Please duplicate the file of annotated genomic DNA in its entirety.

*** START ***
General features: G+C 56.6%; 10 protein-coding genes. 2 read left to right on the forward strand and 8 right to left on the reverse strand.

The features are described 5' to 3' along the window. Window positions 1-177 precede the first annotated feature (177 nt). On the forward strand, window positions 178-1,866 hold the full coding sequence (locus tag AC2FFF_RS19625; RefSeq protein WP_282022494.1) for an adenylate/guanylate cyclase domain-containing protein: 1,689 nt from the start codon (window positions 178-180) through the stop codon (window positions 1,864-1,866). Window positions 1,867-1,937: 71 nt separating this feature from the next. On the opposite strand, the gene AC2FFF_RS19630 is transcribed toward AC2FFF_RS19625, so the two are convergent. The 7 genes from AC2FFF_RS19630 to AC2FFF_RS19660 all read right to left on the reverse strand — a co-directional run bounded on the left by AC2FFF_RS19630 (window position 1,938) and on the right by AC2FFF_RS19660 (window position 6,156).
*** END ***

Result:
General features: G+C 56.6%; 10 protein-coding genes. 2 read left to right on the forward strand and 8 right to left on the reverse strand.

The features are described 5' to 3' along the window. Window positions 1-177 precede the first annotated feature (177 nt). On the forward strand, window positions 178-1,866 hold the full coding sequence (locus tag AC2FFF_RS19625; RefSeq protein WP_282022494.1) for an adenylate/guanylate cyclase domain-containing protein: 1,689 nt from the start codon (window positions 178-180) through the stop codon (window positions 1,864-1,866). Window positions 1,867-1,937: 71 nt separating this feature from the next. On the opposite strand, the gene AC2FFF_RS19630 is transcribed toward AC2FFF_RS19625, so the two are convergent. The 7 genes from AC2FFF_RS19630 to AC2FFF_RS19660 all read right to left on the reverse strand — a co-directional run bounded on the left by AC2FFF_RS19630 (window position 1,938) and on the right by AC2FFF_RS19660 (window position 6,156).